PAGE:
Addie Zierman, one of my favorite bloggers, wrote this post on what did and didn’t work for her in the past year. Since I don’t make (read: keep) New Years’ resolutions, I was inspired to do the same.
What didn’t work
1. No dishwasher
The power of dishes over our lives is just ridiculous. Never again. Nobody feels like scrubbing at dishes after every meal, and then remembering to put them up once they’re dry, only to refill the dish drainer with newly washed dishes. I’d say around a third of our marital spats involve who didn’t wash the dishes — and that’s a conservative estimate. Plus, do handwashed dishes actually get clean? It feels so unsanitary to scrub your plate with the grime from the other plate still on it. Needless to say, a dishwasher is the number one priority for our next living space.
2. Being a stay-at-home wife
Because we moved around a lot over the summer, I wasn’t able to secure a temporary summer job before starting my teaching job. I spent the summer home alone, in a new place, with nobody to see and nothing to do. I was miserable. I am split evenly down the middle of introvert and extrovert, so being away from people and a routine left me unmotivated to start any creative projects or even keep up with those dratted dishes.
This summer, I’m getting a job — hopefully a part-time job that allows me people time in the morning, creative introvert time in the afternoon, and Netflix-and-chill in the evening.
3. Avoiding counseling
I kept putting it off. Things didn’t get better. I need it.
What did work
1. Staying hydrated
This little hack made a huge difference in my life. A while ago, I discovered that I am more prone to anxiety, depression, and mood swings when dehydrated. This year, I made it a priority to drink the daily recommended water intake. I fill up a Cool Gear cup and keep it with me at all times. It’s hard to refill during a busy school day, and I rarely drink the recommended amount every day, but its impact on my energy and mood is noticeable. Plus, it’s the only “resolution” I actually stuck with this year, so, yay!
2. Creative outlets
I participated in two plays this fall, got cast in a third this winter, tried National Novel Writing Month, and visit the library once or twice a week. I didn’t realize how much I missed — and needed — storytelling in my life. Drama, reading and writing fiction, and music has made up a huge part of my life ever since I was young, so dabbling in those things again brings back the purpose and imagination of my carefree days. I’ve found that writing fiction, in particular, helps me pry off the perfectionist tendencies that keep me down. It’s also been more helpful, truthful, and healing to work out my existential angst in stories rather than essays. (By the way, I recently got into Goodreads and challenged myself to read 50 books this year. Join me?)
I love teaching. I really do. I hate when the kids don’t listen and the Play Dough goes everywhere for the third time that day and the internet goes out right when you need it to teach this next lesson and you have to drag that one kid to the principal’s office because he choked somebody again and then threw himself on the floor and refused to move, but I love it. The hard days are really hard, but the good days are phenomenal. I’ve fallen in love with all of my kids (okay, except two — working on that) and am amazed at the progress they’ve made.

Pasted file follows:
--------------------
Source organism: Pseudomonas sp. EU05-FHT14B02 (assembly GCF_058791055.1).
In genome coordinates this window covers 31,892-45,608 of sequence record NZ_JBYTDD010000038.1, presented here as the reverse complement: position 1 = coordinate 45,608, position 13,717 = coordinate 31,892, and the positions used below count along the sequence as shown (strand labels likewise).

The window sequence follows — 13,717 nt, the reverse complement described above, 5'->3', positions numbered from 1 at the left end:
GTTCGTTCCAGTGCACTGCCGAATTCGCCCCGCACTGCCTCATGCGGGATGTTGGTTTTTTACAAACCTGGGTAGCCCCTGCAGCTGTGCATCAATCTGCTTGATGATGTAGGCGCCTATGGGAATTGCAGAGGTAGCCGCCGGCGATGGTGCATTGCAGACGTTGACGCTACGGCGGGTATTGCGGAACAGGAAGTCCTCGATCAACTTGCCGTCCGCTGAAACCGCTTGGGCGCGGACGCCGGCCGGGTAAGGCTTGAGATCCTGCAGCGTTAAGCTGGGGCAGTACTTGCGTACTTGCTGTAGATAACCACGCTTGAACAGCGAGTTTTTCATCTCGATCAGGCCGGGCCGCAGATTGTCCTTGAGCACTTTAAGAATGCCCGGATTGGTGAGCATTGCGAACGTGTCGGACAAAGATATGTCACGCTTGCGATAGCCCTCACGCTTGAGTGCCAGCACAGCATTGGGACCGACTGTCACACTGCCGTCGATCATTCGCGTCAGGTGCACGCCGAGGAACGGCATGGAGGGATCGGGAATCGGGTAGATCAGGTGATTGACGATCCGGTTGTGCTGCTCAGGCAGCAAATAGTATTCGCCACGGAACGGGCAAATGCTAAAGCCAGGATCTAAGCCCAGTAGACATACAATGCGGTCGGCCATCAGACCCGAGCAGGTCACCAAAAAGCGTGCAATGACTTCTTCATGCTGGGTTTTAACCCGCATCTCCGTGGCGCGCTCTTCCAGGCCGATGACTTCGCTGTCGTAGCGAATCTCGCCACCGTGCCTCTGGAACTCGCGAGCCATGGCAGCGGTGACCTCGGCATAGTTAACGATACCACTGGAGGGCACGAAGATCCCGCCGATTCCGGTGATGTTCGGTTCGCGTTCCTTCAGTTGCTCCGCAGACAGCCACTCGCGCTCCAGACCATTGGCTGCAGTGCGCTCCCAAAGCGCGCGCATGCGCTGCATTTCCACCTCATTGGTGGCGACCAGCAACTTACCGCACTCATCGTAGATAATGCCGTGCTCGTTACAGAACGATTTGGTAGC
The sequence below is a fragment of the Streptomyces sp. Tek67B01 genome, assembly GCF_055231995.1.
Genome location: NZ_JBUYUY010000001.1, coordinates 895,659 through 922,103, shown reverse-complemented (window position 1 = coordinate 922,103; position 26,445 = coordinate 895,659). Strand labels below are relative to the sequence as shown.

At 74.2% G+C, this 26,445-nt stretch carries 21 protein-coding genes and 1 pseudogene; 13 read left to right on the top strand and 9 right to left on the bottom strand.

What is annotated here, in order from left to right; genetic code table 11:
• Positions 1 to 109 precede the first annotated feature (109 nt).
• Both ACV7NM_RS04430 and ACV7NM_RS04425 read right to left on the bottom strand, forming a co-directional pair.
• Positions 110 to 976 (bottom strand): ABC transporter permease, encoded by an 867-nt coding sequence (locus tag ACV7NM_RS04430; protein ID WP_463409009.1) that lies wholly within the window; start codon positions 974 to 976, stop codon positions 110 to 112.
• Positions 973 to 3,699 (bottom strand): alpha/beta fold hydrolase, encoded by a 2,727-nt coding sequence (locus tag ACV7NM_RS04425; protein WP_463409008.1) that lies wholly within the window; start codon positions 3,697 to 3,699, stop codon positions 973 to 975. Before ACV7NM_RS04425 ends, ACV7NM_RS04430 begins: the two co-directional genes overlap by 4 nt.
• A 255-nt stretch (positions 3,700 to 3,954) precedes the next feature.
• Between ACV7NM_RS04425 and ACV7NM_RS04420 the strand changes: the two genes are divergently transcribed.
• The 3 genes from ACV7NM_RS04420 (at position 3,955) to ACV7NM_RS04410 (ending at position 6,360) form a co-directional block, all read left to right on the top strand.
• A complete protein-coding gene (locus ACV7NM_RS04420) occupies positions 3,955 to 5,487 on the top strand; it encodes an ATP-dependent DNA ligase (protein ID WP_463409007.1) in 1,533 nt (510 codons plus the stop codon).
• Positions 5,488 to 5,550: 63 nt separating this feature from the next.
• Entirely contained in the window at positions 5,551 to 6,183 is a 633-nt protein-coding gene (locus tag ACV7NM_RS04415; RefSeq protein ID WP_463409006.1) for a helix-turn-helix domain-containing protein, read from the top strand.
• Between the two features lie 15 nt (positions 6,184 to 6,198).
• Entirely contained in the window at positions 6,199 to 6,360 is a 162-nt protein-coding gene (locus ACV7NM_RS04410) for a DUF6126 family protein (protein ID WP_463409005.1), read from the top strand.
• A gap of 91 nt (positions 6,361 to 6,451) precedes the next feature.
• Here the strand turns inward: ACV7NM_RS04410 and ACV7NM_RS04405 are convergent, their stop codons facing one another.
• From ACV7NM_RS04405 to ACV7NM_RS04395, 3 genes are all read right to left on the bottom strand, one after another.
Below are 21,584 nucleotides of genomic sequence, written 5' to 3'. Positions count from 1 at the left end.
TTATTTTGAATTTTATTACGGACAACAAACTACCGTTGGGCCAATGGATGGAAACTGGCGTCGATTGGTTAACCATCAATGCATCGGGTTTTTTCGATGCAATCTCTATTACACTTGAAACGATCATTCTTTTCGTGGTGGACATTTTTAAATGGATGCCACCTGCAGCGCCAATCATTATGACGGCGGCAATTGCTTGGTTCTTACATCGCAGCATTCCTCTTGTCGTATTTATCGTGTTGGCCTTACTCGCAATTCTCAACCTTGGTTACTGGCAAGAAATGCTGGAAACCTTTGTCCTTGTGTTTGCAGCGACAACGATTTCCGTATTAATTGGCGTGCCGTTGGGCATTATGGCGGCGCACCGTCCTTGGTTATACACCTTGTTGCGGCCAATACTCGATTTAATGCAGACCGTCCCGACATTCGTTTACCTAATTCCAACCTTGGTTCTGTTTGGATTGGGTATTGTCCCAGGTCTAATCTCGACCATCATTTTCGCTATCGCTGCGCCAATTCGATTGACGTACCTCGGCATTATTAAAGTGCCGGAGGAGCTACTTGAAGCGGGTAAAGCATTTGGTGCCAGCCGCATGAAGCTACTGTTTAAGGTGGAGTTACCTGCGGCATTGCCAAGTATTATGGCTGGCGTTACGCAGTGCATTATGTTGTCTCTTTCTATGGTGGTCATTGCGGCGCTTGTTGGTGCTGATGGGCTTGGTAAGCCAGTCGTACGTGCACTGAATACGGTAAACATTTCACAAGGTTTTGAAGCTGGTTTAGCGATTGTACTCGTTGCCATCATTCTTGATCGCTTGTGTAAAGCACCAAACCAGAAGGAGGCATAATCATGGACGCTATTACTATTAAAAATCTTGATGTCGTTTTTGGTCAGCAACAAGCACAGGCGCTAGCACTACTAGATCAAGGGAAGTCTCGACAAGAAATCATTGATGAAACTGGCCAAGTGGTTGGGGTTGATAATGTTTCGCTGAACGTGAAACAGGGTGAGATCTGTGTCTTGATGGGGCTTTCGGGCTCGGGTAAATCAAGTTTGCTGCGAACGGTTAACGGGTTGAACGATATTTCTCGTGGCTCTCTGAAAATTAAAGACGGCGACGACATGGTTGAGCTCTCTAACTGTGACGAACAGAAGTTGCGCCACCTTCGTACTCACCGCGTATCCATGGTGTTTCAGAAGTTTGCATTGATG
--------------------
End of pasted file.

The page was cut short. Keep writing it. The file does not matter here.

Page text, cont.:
It’s the only job I’ve had that gives me purpose, uses and stretches my natural gifts, and makes me into a better person. Whatever jobs I end up doing will have to involve teaching kids in some capacity.
4. Giving myself spiritual space
As you probably guessed, I am completely burnt out with spirituality right now. I got to the point where nothing made sense anymore, and instead of fighting through it, I found peace in saying “I don’t know” and taking a break. Church, prayer, Bible reading…I stopped forcing myself to do them, because the only motivating factor I can muster is guilt and fear.
I still read and listen to primarily Christian voices — Addie Zierman, Phil Vischer, Sarah Bessey, Peter Enns, my local priest, my husband, the Orthodox liturgy, my conversations with thoughtful Christian friends, my dear commenters here. I like this place, as an observer, as someone taking things in, seeing how they play out, falling in love with the mystery and the story of redemption as an outsider, rather than frantically hammering out theology in order to protect myself from hellfire.
This year, I discovered that abuse of all kinds is more rampant in my little world than I thought. And so, this year, I had to set boundaries…cutting out manipulative voices, calling out abuse, taking stands, letting certain people go.
And oh, goodness, is it hard to do that, to be open to critique while closed to attack, all while being kind and humble. No doubt you’ve seen me get snippy with a few frustrating readers here and morph into the “tone police,” and I apologize for every time I’ve been ungracious. But as bad as I am at it and as hard as it is, I’ve found it far healthier to set boundaries and know my limits, both online and offline.
Here’s to a new year! I’m hoping for rest, healing, and creativity in this upcoming year. (A baby and a book deal wouldn’t be too shabby, either.)
What things did or didn’t work for you this past year?